Honda restricts access to Honda Link Security, Remote, and Concierge services to Touring trim and higher. Security is free for the first 12 months, while Remote and Concierge offer 3-month trial periods. Security is the most important of the three, providing automatic collision notification, emergency calling, and quick access to roadside assistance. It should be available on other Pilots, especially the EX and EX-L.
If you have teenaged drivers in the house, you’ll want Honda Link Remote service. It includes programmable speed, curfew, and geographic boundary alerts, as well as a Find My Car locator service.
Safety is baked right into this SUV. The 2020 Pilot earns a Top Safety Pick rating from the Insurance Institute for Highway Safety for the 2019 calendar year. However, a less than perfect small overlap crash-test result for the front passenger could cause Honda to lose that rating in 2020.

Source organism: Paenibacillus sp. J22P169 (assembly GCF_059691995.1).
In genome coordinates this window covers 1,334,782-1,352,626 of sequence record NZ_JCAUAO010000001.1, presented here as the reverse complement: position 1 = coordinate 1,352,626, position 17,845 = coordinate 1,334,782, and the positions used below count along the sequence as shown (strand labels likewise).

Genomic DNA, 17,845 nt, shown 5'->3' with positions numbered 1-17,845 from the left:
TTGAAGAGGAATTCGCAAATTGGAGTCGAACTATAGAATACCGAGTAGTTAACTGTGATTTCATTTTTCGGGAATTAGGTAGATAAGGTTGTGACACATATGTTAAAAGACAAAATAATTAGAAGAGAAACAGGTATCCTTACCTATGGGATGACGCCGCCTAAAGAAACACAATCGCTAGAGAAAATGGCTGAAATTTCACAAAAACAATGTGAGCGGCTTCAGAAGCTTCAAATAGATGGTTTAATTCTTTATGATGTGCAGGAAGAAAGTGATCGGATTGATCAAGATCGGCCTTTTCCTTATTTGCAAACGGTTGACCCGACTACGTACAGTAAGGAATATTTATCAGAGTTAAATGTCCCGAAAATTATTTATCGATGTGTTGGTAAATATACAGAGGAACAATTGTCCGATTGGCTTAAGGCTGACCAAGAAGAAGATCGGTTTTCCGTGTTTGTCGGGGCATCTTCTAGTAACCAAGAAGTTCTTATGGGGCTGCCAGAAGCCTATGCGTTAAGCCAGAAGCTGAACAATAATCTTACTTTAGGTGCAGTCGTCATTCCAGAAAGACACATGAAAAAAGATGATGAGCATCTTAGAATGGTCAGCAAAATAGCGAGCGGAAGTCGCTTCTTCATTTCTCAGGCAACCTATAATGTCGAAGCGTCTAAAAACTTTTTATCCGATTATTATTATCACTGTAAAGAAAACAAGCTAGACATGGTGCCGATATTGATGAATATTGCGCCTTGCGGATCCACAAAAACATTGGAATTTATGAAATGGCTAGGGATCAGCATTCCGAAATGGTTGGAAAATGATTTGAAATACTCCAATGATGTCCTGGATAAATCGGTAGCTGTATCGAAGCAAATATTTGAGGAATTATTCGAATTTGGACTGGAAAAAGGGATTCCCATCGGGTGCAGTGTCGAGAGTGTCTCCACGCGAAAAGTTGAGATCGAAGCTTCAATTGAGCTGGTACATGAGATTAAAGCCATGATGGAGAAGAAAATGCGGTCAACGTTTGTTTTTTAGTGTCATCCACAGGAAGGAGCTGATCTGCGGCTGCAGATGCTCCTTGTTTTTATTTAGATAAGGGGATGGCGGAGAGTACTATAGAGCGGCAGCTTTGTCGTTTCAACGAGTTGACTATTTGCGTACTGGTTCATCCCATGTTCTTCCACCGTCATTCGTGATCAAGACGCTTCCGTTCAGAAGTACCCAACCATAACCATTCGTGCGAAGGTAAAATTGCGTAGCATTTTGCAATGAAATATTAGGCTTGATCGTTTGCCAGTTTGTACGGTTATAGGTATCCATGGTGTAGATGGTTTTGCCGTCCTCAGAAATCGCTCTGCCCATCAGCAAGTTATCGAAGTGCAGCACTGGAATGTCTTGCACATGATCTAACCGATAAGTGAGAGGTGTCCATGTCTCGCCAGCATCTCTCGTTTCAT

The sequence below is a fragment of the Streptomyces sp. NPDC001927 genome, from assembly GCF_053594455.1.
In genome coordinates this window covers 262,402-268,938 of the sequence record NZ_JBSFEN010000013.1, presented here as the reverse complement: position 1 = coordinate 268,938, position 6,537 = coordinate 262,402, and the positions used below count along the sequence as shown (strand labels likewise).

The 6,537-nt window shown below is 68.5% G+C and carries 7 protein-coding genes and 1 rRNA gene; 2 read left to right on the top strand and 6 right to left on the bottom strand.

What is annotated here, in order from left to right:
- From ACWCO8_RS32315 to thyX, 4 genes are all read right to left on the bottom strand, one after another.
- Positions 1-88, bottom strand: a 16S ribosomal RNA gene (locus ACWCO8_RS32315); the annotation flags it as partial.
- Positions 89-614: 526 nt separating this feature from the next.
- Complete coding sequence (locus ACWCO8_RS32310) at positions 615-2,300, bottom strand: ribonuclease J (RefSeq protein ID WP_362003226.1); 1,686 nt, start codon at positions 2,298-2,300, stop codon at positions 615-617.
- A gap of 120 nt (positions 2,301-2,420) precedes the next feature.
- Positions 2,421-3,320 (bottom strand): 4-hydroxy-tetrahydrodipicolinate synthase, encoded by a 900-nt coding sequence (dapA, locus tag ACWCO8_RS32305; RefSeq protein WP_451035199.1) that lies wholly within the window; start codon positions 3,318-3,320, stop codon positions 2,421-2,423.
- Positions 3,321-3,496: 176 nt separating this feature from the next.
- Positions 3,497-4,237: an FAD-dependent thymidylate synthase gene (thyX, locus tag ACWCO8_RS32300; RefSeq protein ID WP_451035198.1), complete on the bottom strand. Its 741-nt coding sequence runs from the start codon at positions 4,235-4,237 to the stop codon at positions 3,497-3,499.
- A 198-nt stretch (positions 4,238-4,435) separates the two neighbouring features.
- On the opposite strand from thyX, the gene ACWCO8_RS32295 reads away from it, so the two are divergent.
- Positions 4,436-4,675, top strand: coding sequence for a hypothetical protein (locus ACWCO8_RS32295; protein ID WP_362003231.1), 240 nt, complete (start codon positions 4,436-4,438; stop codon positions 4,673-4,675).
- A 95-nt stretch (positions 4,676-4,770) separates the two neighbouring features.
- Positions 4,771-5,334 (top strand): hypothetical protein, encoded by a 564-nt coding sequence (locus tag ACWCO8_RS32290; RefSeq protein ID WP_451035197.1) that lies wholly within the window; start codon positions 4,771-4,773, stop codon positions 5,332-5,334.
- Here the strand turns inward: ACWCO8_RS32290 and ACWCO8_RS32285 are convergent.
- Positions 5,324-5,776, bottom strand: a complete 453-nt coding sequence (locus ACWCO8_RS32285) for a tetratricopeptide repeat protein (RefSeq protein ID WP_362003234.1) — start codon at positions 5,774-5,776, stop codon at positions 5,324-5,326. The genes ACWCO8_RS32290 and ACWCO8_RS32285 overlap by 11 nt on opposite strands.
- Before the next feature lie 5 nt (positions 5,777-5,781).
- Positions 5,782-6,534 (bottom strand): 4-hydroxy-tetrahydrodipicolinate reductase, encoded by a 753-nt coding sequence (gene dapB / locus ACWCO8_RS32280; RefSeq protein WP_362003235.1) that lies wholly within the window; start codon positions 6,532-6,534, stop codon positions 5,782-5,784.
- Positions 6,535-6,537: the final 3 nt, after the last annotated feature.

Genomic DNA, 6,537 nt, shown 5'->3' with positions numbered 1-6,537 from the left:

Apparently, Pilot owners aren’t all that crazy about the 3.5-liter V6 engine and automatic transmission that Honda uses to power this SUV – at least in comparison to other attributes. The V6 makes 282 horsepower and 262 lb.-ft. of torque, and a torque-vectoring all-wheel-drive system is optional. I think this V6 is a terrific engine, delivering robust acceleration in a refined manner.
I’ve never driven a Pilot with a 6-speed automatic (LX, EX, EX-L trim), so I cannot comment on its performance. As for the 9-speed automatic (Touring, Elite, Black Edition), in 2019 Honda recalibrated the transmission to solve for rough shifting, but the SUV still has a tendency to roll a little bit after you choose Park.